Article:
The euro tumbled to the lowest since September 2003, touching $1.0986, after Thursday’s European Central Bank meeting and press conference. ECB President Mario Draghi made a statement and answered questions at a press conference following the policy meeting. He sounded optimistic about the Euro zone early in his speech, as he spoke of upward revisions on the growth outlook for the euro area. However as he began to discuss details of the Bank’s quantitative easing program, the markets were concerned that the supply of bonds will not be enough for this program.
On Thursday, the ECB held its key interest rates unchanged as expected and confirmed it would
purchase 60 billion euros of bonds (including public and private sector securities) until the end of
The ECB staff projections were noticeably more optimistic. According to projections, annual real GDP was seen to increase by 1.5% in 2015, 1.9% in 2016 and 2.1% in 2017. The ECB also announced it increased the ELA (emergency liquidity assistance) floor for Greece by 500 million euros.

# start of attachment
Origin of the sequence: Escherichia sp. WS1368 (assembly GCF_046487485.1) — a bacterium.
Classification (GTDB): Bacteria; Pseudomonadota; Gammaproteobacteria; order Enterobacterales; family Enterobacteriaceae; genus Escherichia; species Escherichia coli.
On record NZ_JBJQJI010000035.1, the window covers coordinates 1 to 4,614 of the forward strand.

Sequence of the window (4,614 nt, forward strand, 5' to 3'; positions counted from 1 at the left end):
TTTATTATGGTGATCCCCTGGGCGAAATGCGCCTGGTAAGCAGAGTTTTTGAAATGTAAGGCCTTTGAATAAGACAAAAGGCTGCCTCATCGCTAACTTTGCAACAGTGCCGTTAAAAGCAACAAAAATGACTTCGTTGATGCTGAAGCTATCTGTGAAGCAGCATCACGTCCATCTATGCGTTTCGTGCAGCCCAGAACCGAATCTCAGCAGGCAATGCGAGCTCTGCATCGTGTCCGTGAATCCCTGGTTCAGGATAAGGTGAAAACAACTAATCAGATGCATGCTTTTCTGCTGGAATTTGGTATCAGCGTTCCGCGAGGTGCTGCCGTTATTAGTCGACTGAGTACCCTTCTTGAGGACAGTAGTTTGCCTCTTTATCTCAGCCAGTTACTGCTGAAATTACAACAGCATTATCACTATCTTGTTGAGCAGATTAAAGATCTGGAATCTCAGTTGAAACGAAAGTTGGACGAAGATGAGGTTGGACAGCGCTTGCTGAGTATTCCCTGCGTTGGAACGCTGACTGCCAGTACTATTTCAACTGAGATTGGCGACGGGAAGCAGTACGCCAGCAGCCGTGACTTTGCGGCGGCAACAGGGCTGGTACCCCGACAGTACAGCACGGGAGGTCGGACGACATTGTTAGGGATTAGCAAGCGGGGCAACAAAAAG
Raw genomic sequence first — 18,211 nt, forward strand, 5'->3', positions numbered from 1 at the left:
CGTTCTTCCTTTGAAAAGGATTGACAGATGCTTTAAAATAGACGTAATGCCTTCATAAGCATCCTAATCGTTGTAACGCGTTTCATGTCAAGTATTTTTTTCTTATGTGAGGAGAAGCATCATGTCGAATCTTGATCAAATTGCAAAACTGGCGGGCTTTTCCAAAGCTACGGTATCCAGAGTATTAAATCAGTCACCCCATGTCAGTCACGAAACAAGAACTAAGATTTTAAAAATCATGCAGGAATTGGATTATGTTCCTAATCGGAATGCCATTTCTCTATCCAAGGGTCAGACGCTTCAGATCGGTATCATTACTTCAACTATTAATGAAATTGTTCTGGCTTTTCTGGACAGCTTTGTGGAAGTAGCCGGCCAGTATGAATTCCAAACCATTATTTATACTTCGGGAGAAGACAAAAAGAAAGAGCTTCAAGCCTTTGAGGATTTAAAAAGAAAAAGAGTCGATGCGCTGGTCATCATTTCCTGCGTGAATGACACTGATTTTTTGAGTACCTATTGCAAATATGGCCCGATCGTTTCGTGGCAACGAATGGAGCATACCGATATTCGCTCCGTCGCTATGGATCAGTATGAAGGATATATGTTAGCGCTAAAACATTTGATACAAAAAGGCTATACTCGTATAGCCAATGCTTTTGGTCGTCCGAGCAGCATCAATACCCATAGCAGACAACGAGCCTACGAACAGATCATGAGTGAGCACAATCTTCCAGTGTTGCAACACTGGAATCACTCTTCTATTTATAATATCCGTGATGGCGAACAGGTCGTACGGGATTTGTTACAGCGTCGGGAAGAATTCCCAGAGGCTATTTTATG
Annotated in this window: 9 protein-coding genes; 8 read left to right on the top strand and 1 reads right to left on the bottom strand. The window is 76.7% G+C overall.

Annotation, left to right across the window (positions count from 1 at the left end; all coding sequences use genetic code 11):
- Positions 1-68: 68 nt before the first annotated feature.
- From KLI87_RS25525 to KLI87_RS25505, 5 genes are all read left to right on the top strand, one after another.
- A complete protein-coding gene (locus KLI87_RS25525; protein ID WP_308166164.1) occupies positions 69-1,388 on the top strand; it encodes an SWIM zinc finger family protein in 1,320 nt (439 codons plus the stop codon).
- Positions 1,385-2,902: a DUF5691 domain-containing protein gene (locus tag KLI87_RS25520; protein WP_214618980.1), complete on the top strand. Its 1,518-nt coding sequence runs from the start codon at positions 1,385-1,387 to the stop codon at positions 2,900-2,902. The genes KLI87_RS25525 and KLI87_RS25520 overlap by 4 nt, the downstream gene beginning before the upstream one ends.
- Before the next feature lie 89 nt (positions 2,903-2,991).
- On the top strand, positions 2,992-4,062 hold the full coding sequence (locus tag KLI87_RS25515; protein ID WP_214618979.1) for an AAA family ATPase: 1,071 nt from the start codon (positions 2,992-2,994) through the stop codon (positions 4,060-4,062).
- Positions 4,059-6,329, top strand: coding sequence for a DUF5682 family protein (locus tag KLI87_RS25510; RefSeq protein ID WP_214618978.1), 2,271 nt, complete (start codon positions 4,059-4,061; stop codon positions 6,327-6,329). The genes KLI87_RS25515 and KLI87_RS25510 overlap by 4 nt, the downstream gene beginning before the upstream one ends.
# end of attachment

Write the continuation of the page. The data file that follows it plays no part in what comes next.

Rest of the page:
The ECB said it would buy bonds up to the ECB deposit rate of minus 0.20%. There is concern that the supply of bonds would be limited and the Bank would face a problem where the supply of bonds is too low which means it would have trouble meeting its QE target of 60 billion euros a month.
As a result of this concern, the markets sold off the euro, pushing down to a fresh eleven-year low, below the key $1.10 level, the lowest since September 2003.